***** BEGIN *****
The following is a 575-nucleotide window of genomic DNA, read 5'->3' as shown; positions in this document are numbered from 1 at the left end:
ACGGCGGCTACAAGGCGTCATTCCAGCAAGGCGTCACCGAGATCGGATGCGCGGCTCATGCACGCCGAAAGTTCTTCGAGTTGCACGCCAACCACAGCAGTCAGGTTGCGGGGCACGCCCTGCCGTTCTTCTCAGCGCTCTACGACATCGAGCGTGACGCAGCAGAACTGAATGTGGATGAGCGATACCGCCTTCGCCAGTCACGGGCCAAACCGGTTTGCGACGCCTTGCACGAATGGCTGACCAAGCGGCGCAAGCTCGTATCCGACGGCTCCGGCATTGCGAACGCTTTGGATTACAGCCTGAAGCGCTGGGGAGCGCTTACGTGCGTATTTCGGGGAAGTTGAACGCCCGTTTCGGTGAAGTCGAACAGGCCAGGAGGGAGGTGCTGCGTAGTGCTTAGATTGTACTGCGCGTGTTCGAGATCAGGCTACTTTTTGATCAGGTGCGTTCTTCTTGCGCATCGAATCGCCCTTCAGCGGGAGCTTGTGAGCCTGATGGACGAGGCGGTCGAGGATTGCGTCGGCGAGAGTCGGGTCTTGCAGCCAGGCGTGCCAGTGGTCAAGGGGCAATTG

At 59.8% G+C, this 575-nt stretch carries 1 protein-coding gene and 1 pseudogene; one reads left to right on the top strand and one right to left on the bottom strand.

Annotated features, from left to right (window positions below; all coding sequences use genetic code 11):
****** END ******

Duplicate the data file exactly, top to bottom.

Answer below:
The following is a 575-nucleotide window of genomic DNA, read 5'->3' as shown; positions in this document are numbered from 1 at the left end:
ACGGCGGCTACAAGGCGTCATTCCAGCAAGGCGTCACCGAGATCGGATGCGCGGCTCATGCACGCCGAAAGTTCTTCGAGTTGCACGCCAACCACAGCAGTCAGGTTGCGGGGCACGCCCTGCCGTTCTTCTCAGCGCTCTACGACATCGAGCGTGACGCAGCAGAACTGAATGTGGATGAGCGATACCGCCTTCGCCAGTCACGGGCCAAACCGGTTTGCGACGCCTTGCACGAATGGCTGACCAAGCGGCGCAAGCTCGTATCCGACGGCTCCGGCATTGCGAACGCTTTGGATTACAGCCTGAAGCGCTGGGGAGCGCTTACGTGCGTATTTCGGGGAAGTTGAACGCCCGTTTCGGTGAAGTCGAACAGGCCAGGAGGGAGGTGCTGCGTAGTGCTTAGATTGTACTGCGCGTGTTCGAGATCAGGCTACTTTTTGATCAGGTGCGTTCTTCTTGCGCATCGAATCGCCCTTCAGCGGGAGCTTGTGAGCCTGATGGACGAGGCGGTCGAGGATTGCGTCGGCGAGAGTCGGGTCTTGCAGCCAGGCGTGCCAGTGGTCAAGGGGCAATTG

At 59.8% G+C, this 575-nt stretch carries 1 protein-coding gene and 1 pseudogene; one reads left to right on the top strand and one right to left on the bottom strand.

Annotated features, from left to right (window positions below; all coding sequences use genetic code 11):